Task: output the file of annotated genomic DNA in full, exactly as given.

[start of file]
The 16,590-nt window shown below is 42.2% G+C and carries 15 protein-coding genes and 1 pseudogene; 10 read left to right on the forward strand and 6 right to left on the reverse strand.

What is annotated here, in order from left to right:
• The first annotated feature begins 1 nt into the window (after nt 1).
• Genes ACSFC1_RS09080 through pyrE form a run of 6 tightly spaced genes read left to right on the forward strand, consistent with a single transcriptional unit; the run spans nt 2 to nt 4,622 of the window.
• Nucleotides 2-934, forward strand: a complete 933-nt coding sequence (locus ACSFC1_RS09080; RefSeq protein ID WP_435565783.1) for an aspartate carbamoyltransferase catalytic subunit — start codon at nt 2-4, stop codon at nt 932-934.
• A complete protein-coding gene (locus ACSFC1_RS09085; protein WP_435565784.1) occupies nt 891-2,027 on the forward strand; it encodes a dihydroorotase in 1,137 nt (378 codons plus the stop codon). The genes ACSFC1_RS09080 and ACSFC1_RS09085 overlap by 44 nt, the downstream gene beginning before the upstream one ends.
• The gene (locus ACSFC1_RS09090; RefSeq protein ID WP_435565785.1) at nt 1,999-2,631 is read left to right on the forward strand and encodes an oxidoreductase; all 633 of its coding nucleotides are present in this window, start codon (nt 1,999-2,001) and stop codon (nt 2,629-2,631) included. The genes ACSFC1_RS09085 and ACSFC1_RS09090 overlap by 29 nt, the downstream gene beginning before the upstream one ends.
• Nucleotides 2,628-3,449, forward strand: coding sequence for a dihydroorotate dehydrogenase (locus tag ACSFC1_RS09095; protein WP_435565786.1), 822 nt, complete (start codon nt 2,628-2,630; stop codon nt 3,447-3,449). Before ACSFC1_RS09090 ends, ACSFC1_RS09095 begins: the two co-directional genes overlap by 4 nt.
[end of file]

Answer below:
The 16,590-nt window shown below is 42.2% G+C and carries 15 protein-coding genes and 1 pseudogene; 10 read left to right on the forward strand and 6 right to left on the reverse strand.

What is annotated here, in order from left to right:
• The first annotated feature begins 1 nt into the window (after nt 1).
• Genes ACSFC1_RS09080 through pyrE form a run of 6 tightly spaced genes read left to right on the forward strand, consistent with a single transcriptional unit; the run spans nt 2 to nt 4,622 of the window.
• Nucleotides 2-934, forward strand: a complete 933-nt coding sequence (locus ACSFC1_RS09080; RefSeq protein ID WP_435565783.1) for an aspartate carbamoyltransferase catalytic subunit — start codon at nt 2-4, stop codon at nt 932-934.
• A complete protein-coding gene (locus ACSFC1_RS09085; protein WP_435565784.1) occupies nt 891-2,027 on the forward strand; it encodes a dihydroorotase in 1,137 nt (378 codons plus the stop codon). The genes ACSFC1_RS09080 and ACSFC1_RS09085 overlap by 44 nt, the downstream gene beginning before the upstream one ends.
• The gene (locus ACSFC1_RS09090; RefSeq protein ID WP_435565785.1) at nt 1,999-2,631 is read left to right on the forward strand and encodes an oxidoreductase; all 633 of its coding nucleotides are present in this window, start codon (nt 1,999-2,001) and stop codon (nt 2,629-2,631) included. The genes ACSFC1_RS09085 and ACSFC1_RS09090 overlap by 29 nt, the downstream gene beginning before the upstream one ends.
• Nucleotides 2,628-3,449, forward strand: coding sequence for a dihydroorotate dehydrogenase (locus tag ACSFC1_RS09095; protein WP_435565786.1), 822 nt, complete (start codon nt 2,628-2,630; stop codon nt 3,447-3,449). Before ACSFC1_RS09090 ends, ACSFC1_RS09095 begins: the two co-directional genes overlap by 4 nt.